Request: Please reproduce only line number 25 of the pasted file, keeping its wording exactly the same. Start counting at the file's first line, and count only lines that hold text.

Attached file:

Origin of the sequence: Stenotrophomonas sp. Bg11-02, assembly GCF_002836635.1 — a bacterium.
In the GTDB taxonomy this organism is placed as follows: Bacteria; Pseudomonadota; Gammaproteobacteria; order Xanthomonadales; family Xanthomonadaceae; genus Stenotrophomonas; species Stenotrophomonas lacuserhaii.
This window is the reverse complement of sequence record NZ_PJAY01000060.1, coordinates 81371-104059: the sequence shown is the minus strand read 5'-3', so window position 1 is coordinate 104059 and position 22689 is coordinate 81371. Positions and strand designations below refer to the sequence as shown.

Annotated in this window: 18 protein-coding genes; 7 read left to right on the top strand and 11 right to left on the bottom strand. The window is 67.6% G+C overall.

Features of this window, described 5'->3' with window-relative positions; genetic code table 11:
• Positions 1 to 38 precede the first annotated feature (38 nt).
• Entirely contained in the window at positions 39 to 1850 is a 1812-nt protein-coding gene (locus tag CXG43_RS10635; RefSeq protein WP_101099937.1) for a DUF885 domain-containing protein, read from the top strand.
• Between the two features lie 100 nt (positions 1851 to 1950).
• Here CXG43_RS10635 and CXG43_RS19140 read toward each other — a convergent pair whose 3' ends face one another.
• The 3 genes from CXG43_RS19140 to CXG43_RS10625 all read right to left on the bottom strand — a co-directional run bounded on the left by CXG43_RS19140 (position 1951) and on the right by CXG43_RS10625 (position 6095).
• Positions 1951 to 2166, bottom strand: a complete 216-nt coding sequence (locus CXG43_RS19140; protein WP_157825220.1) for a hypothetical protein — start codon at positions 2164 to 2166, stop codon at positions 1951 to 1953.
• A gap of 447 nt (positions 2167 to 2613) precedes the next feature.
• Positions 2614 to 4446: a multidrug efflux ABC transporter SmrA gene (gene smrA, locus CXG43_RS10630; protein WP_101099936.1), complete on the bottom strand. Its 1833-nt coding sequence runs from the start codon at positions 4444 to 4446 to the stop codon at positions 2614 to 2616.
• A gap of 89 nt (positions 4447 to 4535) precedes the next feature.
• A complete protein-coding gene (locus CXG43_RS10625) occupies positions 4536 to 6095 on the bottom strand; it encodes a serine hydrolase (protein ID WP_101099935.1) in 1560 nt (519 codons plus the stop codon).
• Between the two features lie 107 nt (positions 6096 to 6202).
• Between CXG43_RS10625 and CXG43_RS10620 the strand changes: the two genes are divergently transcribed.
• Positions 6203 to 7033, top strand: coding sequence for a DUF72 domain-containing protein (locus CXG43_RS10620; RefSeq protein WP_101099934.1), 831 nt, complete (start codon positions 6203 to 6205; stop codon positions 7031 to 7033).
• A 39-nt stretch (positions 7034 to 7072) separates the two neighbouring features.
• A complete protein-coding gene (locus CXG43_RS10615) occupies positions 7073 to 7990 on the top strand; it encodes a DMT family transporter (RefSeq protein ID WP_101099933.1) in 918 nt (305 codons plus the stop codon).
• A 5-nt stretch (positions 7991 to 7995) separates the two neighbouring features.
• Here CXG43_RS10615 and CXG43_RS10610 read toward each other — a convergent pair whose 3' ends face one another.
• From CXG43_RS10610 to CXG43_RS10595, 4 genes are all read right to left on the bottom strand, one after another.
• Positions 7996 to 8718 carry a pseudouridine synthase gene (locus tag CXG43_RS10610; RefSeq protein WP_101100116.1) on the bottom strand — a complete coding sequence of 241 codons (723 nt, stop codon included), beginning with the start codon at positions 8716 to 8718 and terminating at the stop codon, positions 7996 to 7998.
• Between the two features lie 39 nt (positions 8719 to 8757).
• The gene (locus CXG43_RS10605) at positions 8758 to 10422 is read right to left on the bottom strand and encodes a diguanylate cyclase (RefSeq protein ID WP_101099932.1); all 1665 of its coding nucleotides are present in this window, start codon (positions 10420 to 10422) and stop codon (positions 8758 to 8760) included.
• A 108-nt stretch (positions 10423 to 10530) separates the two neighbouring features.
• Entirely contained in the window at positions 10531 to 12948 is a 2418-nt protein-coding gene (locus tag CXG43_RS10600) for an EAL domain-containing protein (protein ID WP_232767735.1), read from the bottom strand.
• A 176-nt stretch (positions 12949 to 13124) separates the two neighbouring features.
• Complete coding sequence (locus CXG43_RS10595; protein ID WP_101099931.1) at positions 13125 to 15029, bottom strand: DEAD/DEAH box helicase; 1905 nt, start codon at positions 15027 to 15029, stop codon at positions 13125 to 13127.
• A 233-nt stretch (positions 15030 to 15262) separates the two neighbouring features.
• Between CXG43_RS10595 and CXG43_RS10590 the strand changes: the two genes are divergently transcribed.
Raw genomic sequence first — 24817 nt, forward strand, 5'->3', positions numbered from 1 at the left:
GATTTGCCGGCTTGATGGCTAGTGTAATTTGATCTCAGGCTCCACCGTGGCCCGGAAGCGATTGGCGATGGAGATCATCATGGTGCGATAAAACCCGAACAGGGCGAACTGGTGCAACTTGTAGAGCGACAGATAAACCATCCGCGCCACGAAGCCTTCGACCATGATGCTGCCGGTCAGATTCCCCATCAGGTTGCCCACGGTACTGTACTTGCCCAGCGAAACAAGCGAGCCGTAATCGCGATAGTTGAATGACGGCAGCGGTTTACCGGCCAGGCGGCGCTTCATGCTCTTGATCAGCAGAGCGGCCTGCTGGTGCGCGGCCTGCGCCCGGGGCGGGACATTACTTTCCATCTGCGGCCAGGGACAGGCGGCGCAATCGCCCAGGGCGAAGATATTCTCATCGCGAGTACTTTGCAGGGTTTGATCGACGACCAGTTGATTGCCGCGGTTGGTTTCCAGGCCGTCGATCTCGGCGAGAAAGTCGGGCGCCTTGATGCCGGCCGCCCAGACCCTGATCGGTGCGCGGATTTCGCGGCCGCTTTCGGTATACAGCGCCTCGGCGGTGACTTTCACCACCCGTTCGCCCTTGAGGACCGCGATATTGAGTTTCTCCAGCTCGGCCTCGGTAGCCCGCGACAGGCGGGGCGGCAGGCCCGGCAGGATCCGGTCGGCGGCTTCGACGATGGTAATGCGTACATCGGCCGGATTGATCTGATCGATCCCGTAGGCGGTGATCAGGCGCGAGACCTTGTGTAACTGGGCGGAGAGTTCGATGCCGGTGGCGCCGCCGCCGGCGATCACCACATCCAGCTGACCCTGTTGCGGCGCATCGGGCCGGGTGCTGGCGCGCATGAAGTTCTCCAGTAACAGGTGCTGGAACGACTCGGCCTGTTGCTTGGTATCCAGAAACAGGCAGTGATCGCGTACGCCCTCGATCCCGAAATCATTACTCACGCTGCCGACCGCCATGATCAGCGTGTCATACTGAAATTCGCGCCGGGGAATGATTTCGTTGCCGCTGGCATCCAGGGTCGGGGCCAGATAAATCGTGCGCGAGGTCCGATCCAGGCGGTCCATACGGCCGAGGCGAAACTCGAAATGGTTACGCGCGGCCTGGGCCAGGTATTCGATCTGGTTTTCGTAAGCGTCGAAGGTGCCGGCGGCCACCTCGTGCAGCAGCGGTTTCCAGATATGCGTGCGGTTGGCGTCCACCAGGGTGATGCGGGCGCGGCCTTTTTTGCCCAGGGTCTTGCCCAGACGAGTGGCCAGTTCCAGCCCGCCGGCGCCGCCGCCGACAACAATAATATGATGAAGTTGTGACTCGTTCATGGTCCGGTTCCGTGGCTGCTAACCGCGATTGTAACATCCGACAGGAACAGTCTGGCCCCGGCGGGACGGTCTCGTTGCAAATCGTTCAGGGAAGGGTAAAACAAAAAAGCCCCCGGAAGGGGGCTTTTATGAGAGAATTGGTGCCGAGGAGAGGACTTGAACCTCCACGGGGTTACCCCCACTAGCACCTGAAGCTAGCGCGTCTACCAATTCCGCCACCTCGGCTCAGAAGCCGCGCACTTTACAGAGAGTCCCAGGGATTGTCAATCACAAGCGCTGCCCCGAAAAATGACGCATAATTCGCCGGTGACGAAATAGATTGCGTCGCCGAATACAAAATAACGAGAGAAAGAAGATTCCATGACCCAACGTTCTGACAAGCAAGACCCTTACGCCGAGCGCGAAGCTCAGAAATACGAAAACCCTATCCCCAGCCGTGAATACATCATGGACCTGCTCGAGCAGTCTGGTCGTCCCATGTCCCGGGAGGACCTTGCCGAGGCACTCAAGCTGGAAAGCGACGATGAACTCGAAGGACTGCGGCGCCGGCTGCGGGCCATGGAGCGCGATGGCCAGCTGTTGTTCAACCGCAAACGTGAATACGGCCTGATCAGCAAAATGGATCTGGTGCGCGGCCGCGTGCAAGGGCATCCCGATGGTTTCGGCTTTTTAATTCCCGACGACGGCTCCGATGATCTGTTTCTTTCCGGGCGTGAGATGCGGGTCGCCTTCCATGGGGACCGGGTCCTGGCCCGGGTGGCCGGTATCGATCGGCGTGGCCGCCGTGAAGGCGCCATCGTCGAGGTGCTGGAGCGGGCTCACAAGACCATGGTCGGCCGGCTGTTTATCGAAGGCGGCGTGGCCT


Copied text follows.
• Between the two features lie 39 nt (positions 8719 to 8757).